1. Credit Cards: Introduction
  2. Credit Cards: What Are Credit Cards?
  3. Credit Cards: How to Apply for a Credit Card
  4. Credit Cards: Credit Card Agreements and Consumer Rights
  5. Credit Cards: Types to Choose From
  6. Credit Cards: Making Payments
  7. Credit Cards: Cons of Using a Credit Card
  8. Credit Cards: Pros of Using a Credit Card
  9. Credit Cards: Identity Theft and Fraud Protections
  10. Credit Cards: 10 Key Takeaways About Credit Cards

If you remember nothing else from this tutorial, we hope you’ll take away these 10 key points:

1. Credit cards allow you to carry a balance. In exchange for this privilege, you’ll have to pay interest on the balance you carry, just as you would on a loan. If your card has a grace period and you aren’t carrying a balance from the previous billing cycle, however, you don’t have to pay any interest on your balance if you pay in full and on time. 

2. Before you apply for any credit card, make sure to read the credit card agreement to check the card’s annual fee, interest rate and other terms and conditions so you know what you’re signing up for.

3. The Credit Card Accountability Responsibility and Disclosure Act of 2009 (CARD Act) protects consumers against arbitrary interest rate increases, excessive fees and tricky payment deadlines.

4. There’s a credit card for every type of consumer, whether you need to rebuild or establish credit, want to earn rewards or need a low interest rate.

5. The interest rate your credit card charges is called the annual percentage rate, or APR. Your credit card may have a fixed APR or a variable APR. If you carry a balance, you’ll pay interest, which compounds daily.

6. Making the minimum monthly payment on time is good for your credit score, but only paying the minimum will keep you in debt for a long time.

7. The psychological effects of using a credit card can encourage you to spend more than if you paid with cash.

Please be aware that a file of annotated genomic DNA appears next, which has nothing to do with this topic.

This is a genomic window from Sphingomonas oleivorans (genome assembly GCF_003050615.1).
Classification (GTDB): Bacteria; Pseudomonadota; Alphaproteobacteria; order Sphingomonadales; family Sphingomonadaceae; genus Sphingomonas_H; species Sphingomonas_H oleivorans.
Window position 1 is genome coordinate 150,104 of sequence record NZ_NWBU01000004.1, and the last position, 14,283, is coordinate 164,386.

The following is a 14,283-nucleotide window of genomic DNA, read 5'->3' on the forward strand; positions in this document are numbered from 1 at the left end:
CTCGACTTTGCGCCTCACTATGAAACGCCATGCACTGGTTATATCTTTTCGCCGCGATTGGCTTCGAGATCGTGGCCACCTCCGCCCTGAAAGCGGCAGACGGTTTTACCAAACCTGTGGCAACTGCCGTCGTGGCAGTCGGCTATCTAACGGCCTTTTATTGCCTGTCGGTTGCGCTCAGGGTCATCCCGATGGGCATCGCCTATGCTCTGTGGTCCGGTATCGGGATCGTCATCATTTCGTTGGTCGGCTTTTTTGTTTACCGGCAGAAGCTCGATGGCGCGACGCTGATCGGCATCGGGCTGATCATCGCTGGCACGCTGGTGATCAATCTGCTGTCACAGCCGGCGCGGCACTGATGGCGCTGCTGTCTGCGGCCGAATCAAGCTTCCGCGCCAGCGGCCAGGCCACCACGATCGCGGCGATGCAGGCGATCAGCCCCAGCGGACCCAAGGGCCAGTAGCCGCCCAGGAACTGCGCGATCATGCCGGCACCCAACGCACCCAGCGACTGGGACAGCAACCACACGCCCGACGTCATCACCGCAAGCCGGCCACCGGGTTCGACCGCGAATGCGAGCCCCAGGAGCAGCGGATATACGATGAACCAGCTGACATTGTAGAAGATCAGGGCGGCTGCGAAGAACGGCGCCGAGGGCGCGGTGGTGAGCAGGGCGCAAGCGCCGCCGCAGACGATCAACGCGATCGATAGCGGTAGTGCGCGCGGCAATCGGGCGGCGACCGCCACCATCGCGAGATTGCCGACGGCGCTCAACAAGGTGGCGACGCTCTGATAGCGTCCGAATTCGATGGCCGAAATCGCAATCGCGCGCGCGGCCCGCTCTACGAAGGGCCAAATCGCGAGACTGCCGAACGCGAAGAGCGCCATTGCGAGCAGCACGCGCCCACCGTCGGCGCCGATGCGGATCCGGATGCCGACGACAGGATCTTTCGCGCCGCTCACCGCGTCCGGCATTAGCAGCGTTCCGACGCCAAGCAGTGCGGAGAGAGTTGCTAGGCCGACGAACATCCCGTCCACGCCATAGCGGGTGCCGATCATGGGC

8. Credit cards protect consumers against check fraud and against the loss and theft of cash. If you lose your credit card or your card is stolen, just notify your credit card issuer and it can close your account and open a new one for you. Many credit card issuers assume all liability for credit card fraud to limit consumers’ risk.

9. Debit cards offer fewer protections against fraud and theft than credit cards do.

10. Credit cards are a convenient way to pay for goods and services, but if not used wisely, they can trap consumers in debt, especially if delinquent payments cause a consumer to incur the penalty APR.


Related Articles
  1. Personal Finance

    How Many Credit Cards Should You Have?

    National stats indicate most consumers have three or more cards - are you one of them?
  2. Personal Finance

    Should You Use Credit Cards To Fund Your Business?

    We give you 4 reasons to consider using a credit card instead of a business loan to fund your business, and how to be smart about it.
  3. Personal Finance

    3 New Types Of Credit Cards To Look For

    These three types of credit cards are becoming popular with customers looking to pay less fees and build up their credit scores.
  4. Personal Finance

    7 Factors For Comparing Credit Cards

    It's good to find a credit card that fits your lifestyle, but read the fine print to make sure you're not overpaying for the benefits.
  5. Personal Finance

    10 Reasons to Use Your Credit Card

    There's a surprising credit card strategy you should employ as a consumer: Use your credit card for everything (well, almost).
  6. Small Business

    How to Use Small Business Credit Cards

    A business credit card can be a convenient way to increase your company's purchasing power, but must be carefully managed.
  7. Personal Finance

    Best Credit Cards For People With Poor Credit Scores

    There are still ways you can build credit with a credit card, even if you have bad credit.
Frequently Asked Questions
  1. Short Selling, or Selling Something You Don't Own

    Money can be made without actually owning any shares, but short selling isn't for new investors.
  2. Determining a Firm's Percentage of Credit Sales

    Find out where to look for information about determining a company's percentage of credit sales.
  3. How Did Kidder Peabody's Joseph Jett Lose $350M?

    The 1980s were a rough decade for Kidder, Peabody & Co. thanks to bond trader Joseph Jett.
  4. What Is a Blank-Check Company?

    A blank-check company has a business plan based on a merger or acquisition with another company.
Trading Center